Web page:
Recreation, Socialization, Community Resources, Social Services and Activities in the Community

Introduction:retirement community playing cards

In this module you will learn about your role in helping residents to develop social connections to others within the home and in the community.

Consider a personal care home resident who rarely sees family members and friends, and who has no relationships with other residents in the home. With whom can the resident share his/her feelings, stories and personal experiences?

It is important that each resident has people to care about and people who care about him/her. Being involved in community groups and activities provides many opportunities for important social connections.

Direct care staff persons need to be aware of the importance of social contact in the lives of residents. Whenever possible, interaction with other residents and with family members and friends should be encouraged. Such interaction can contribute to physical as well as mental health.

Encourage socialization among residents:resident socializing

For some residents, adjusting to life in a personal care home can be very difficult, particularly when having limited contact with family members and friends. It is not always easy to make new friends and adjust to new people, new stores, new food, new activities and a new routine.

Here are some things that a direct care worker can do to encourage residents to socialize with one another:

  • Introduce a new resident to other residents.
  • Introduce residents with shared interests.
  • Promote activities in the personal care home. Constantly encourage and remind the resident to participate in activities. Find and provide activities that the resident enjoys.
  • Talk with the resident’s family and friends to find out more about his/her interests and hobbies.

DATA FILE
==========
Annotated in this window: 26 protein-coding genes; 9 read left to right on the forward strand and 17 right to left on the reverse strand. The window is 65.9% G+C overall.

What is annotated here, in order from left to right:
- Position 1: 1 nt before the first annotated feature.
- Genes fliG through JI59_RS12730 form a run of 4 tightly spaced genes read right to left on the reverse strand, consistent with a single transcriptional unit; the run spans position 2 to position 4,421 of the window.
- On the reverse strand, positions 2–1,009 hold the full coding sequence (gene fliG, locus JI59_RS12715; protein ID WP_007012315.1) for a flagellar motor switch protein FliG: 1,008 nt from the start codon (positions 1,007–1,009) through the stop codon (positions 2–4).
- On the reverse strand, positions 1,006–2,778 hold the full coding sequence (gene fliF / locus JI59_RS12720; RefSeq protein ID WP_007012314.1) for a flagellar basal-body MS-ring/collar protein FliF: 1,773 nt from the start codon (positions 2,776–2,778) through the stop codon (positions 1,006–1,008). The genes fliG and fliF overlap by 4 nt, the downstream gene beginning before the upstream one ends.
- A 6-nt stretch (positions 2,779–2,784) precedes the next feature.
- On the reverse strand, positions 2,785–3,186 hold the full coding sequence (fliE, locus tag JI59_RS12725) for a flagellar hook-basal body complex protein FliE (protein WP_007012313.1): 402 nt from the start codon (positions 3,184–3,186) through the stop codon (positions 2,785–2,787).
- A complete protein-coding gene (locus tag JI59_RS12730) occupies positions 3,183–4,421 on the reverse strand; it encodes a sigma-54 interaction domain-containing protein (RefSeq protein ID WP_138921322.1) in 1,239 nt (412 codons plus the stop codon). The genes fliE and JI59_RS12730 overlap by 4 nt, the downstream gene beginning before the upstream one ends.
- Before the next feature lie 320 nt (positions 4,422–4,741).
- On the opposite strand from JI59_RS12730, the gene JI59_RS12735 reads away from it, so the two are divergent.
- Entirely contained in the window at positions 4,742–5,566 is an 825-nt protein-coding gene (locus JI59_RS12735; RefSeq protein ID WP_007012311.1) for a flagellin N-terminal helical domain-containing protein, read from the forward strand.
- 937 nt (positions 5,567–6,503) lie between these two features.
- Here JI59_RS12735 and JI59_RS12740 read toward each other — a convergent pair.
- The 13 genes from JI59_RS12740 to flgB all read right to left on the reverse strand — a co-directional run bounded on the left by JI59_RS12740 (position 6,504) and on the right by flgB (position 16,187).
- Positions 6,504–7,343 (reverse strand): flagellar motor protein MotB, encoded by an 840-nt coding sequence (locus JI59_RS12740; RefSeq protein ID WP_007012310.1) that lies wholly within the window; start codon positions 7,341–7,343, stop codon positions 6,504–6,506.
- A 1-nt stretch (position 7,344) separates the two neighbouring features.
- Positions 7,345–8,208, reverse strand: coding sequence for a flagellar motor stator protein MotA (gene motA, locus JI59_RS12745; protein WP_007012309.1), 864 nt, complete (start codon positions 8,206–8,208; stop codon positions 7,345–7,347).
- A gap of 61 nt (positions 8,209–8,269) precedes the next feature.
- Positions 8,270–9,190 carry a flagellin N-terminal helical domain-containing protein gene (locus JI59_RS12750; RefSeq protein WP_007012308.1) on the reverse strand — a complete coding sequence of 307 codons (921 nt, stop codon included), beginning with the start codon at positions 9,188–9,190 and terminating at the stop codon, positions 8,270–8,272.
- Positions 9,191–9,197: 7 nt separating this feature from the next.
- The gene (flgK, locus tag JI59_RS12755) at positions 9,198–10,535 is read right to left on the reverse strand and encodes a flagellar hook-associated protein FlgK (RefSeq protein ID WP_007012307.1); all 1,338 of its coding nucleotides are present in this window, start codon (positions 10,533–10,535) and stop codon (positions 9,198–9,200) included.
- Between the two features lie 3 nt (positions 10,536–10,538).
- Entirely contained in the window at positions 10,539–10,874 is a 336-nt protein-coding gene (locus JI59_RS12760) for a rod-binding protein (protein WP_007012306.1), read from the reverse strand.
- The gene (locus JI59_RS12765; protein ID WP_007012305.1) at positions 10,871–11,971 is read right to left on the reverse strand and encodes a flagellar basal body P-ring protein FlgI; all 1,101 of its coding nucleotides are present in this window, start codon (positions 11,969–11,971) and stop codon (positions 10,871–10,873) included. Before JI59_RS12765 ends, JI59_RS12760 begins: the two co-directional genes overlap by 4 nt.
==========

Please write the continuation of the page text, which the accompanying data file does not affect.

• Check the resident’s support plan for special interests.
  • Encourage the resident to join interest groups, activity groups or social committees.
  • Honor the resident’s rights to choose activities.


Encourage participation in activities at the personal care home:resident gardening

Many of us take for granted the opportunities we have for changing things we don’t like. We can replace the furniture in our living room, speak to the manager of a store where we are treated badly by a clerk or become a member and supporter of a community organization devoted to making the community safer and cleaner.

Life in a personal care home, however, often provides limited opportunities for residents to be involved in decisions that impact their lives. Meal routines are set, staffing decisions are made by others and residents typically have little input on purchases of furnishings.

Yet, there are some exceptions. Some personal care homes have “resident councils” that give residents a chance to suggest ideas for new activities and to give input into decisions about things like furnishings, meal policies and home rules.

If there is no such council, there may be other opportunities for residents to share their ideas for making changes in the home, such as hobby/interest groups, smaller committees focused on planning activities and group meetings with the management. The direct care staff person has an important role to play in terms of encouraging residents to join such committees and helping residents participate in such meetings.